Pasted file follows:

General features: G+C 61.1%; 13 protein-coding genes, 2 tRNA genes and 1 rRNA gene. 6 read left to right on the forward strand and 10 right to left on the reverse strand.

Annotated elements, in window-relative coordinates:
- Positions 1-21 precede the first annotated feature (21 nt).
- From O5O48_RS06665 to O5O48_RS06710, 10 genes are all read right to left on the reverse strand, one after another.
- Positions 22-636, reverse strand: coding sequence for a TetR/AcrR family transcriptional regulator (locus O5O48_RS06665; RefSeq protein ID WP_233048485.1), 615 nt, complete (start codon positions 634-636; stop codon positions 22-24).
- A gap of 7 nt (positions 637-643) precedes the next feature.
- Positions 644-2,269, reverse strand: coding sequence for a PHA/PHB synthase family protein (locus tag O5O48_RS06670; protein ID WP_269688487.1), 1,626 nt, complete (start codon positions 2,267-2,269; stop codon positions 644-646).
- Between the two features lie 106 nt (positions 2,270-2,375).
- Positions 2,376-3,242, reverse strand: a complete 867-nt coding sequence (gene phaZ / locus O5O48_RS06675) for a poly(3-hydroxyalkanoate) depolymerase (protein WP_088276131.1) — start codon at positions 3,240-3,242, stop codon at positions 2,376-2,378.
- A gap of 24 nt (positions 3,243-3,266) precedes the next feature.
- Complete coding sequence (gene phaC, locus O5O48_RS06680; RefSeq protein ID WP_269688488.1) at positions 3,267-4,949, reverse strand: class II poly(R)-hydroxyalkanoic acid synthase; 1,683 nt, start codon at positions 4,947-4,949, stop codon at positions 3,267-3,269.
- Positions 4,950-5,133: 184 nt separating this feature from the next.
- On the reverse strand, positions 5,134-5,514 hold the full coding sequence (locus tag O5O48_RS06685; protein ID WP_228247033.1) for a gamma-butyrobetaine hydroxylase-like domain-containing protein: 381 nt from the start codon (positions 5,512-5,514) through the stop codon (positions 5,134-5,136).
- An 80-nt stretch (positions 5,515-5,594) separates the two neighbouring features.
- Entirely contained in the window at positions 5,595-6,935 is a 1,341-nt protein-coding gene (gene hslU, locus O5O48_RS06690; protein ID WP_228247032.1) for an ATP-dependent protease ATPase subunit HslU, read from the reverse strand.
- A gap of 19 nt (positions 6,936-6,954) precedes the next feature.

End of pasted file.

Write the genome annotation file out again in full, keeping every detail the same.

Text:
General features: G+C 61.1%; 13 protein-coding genes, 2 tRNA genes and 1 rRNA gene. 6 read left to right on the forward strand and 10 right to left on the reverse strand.

Annotated elements, in window-relative coordinates:
- Positions 1-21 precede the first annotated feature (21 nt).
- From O5O48_RS06665 to O5O48_RS06710, 10 genes are all read right to left on the reverse strand, one after another.
- Positions 22-636, reverse strand: coding sequence for a TetR/AcrR family transcriptional regulator (locus O5O48_RS06665; RefSeq protein ID WP_233048485.1), 615 nt, complete (start codon positions 634-636; stop codon positions 22-24).
- A gap of 7 nt (positions 637-643) precedes the next feature.
- Positions 644-2,269, reverse strand: coding sequence for a PHA/PHB synthase family protein (locus tag O5O48_RS06670; protein ID WP_269688487.1), 1,626 nt, complete (start codon positions 2,267-2,269; stop codon positions 644-646).
- Between the two features lie 106 nt (positions 2,270-2,375).
- Positions 2,376-3,242, reverse strand: a complete 867-nt coding sequence (gene phaZ / locus O5O48_RS06675) for a poly(3-hydroxyalkanoate) depolymerase (protein WP_088276131.1) — start codon at positions 3,240-3,242, stop codon at positions 2,376-2,378.
- A gap of 24 nt (positions 3,243-3,266) precedes the next feature.
- Complete coding sequence (gene phaC, locus O5O48_RS06680; RefSeq protein ID WP_269688488.1) at positions 3,267-4,949, reverse strand: class II poly(R)-hydroxyalkanoic acid synthase; 1,683 nt, start codon at positions 4,947-4,949, stop codon at positions 3,267-3,269.
- Positions 4,950-5,133: 184 nt separating this feature from the next.
- On the reverse strand, positions 5,134-5,514 hold the full coding sequence (locus tag O5O48_RS06685; protein ID WP_228247033.1) for a gamma-butyrobetaine hydroxylase-like domain-containing protein: 381 nt from the start codon (positions 5,512-5,514) through the stop codon (positions 5,134-5,136).
- An 80-nt stretch (positions 5,515-5,594) separates the two neighbouring features.
- Entirely contained in the window at positions 5,595-6,935 is a 1,341-nt protein-coding gene (gene hslU, locus O5O48_RS06690; protein ID WP_228247032.1) for an ATP-dependent protease ATPase subunit HslU, read from the reverse strand.
- A gap of 19 nt (positions 6,936-6,954) precedes the next feature.